Stories with a sexual component have always been instant hits in the ratings, and things are only getting worse. According to the Project for Excellence in Journalism, last week, media coverage of Congressman Anthony Weiner and his pornographic tweets filled 17 percent of the "news hole" (space and time devoted by the media). The economy, by comparison, accounted for 11 percent. The Middle East also got 11 percent.
Actually, a greater percentage had something in common when you count stories on wieners of all kinds. Because a rapidly spiraling scandal involves the allegation that the embattled Libyan leader Muammar Qaddafi ordered his troops to commit mass rape -- and gave them Viagra to help fortify them in this atrocity.
As we noted previously, that story has been reported widely throughout the world. As we also noted, there's scant evidence that it is true -- at least at this point. Moreover, it shows signs of being part of a larger disinformation effort of the sort that has always been part and parcel of war. (A war whose true purposes, as you can see from an earlier analysis we did, is consistently obscured.)
Despite reasons to be cautious, the media have picked up the Viagra Rape story with the sort of enthusiasm they showed for the Anthony Weiner saga.
The Weiner story at least turned out to be true. Though that doesn't mitigate how the media pandered to public voyeurism -- letting this one man's personal misdoings dominate and shut out more substantive reports, on things that actually affect us and our world.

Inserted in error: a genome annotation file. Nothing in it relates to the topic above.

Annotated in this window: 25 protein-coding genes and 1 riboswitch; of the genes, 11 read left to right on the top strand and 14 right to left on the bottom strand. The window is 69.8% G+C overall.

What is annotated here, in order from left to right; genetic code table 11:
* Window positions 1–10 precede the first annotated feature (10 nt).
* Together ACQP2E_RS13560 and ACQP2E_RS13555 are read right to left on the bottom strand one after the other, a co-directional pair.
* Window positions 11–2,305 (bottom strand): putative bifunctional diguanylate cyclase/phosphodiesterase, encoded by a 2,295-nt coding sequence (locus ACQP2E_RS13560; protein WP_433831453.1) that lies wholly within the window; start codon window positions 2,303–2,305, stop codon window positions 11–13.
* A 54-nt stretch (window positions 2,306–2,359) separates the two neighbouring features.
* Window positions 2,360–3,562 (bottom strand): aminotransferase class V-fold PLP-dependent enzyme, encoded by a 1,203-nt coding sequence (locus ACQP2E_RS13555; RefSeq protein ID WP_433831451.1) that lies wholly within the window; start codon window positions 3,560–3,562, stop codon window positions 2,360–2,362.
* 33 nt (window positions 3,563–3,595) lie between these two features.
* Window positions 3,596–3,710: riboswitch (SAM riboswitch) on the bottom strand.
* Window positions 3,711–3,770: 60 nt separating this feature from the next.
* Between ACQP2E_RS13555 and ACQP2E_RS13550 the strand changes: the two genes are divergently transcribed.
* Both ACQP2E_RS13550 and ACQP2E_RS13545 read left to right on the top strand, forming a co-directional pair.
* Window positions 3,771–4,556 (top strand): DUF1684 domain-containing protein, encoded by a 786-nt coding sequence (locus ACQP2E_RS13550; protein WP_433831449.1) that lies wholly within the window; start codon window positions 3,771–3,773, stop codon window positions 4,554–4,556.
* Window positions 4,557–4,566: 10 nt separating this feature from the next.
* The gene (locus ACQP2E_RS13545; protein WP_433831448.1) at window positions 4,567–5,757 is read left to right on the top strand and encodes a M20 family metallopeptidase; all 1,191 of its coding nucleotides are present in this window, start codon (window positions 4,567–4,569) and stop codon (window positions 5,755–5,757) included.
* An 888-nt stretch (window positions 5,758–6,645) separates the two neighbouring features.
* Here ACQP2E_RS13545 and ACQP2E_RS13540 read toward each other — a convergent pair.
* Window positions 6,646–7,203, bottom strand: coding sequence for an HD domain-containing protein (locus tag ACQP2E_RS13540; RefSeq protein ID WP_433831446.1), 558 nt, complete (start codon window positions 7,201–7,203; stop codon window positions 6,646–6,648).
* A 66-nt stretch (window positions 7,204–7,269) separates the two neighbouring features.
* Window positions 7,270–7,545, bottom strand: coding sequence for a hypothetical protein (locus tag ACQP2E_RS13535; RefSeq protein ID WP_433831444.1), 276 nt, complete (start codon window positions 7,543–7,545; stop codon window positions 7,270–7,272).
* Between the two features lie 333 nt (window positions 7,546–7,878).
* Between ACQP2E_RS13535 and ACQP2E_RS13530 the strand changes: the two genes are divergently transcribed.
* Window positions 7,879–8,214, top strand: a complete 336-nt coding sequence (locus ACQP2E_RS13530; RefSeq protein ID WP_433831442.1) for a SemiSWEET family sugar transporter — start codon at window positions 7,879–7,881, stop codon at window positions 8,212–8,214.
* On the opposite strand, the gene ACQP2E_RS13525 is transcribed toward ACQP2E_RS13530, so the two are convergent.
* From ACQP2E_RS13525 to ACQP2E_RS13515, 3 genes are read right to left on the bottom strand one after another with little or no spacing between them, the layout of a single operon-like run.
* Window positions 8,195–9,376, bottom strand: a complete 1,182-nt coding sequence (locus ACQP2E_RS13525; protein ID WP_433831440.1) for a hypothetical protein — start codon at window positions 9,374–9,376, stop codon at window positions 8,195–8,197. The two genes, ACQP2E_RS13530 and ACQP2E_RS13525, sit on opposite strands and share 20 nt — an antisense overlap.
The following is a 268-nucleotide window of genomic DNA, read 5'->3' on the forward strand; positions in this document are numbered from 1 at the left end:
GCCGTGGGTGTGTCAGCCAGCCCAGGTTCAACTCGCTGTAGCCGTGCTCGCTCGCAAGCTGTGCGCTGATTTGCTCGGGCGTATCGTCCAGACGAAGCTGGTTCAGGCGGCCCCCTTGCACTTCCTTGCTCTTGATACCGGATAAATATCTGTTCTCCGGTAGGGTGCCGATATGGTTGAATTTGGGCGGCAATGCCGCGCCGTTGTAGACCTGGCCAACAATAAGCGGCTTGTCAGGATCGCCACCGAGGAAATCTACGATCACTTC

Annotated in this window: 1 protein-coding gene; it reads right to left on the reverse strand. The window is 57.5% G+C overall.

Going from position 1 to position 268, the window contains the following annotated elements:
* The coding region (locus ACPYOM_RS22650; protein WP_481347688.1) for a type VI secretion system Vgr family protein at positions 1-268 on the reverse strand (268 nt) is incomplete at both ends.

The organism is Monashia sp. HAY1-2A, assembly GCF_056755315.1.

The Libyan mass rape story is another thing entirely. As we have noted, the coverage has been characterized by recklessness and laziness. And in this case, much more is at stake than a single congressman's future.
Perhaps the Viagra Rape story will turn out to be true. But so far there is no real evidence. There is also no logic in believing that a man in Qaddafi's dire position vis a vis public opinion would order something like that. As brutal as he has been, there is no previous track record of him ordering mass rapes. And there are many reasons to be suspicious of the story.
Now comes the latest entry in the gullibility sweepstakes. From the hallowed BBC, of all places.
...Libyan charities say they are getting reports that in the west of the country, which is particularly conservative, Col Muammar Gaddafi's forces have tended to rape women and girls in front of their fathers and brothers.
"To be seen naked and violated is worse than death for them," says Hana Elgadi. "This is a region where women will not go out of the house without covering their face with a veil."
Ms Elgadi is in a group of Libyan volunteers offering medical help and HIV tests. The organisation is also offering to pay for abortions for women who have been raped in the war.
Well, Ms. Elgadi is "in a group of Libyan volunteers." But she is not a Libyan volunteer herself, nor simply helping victims. She is an expat with a mission. On her Facebook profile, she lists herself as "Hana FreeLibya Elgadi". She lives in London, and is an investment banker. Without in any way questioning Ms. Elgadi's intentions, the fact remains that she is a declared partisan of the forces seeking to overthrow Qaddafi, not an impartial or expert eyewitness.
More from the BBC piece:
"Time is against us," says Nader Elhamessi from the Libyan aid agency, World for Libya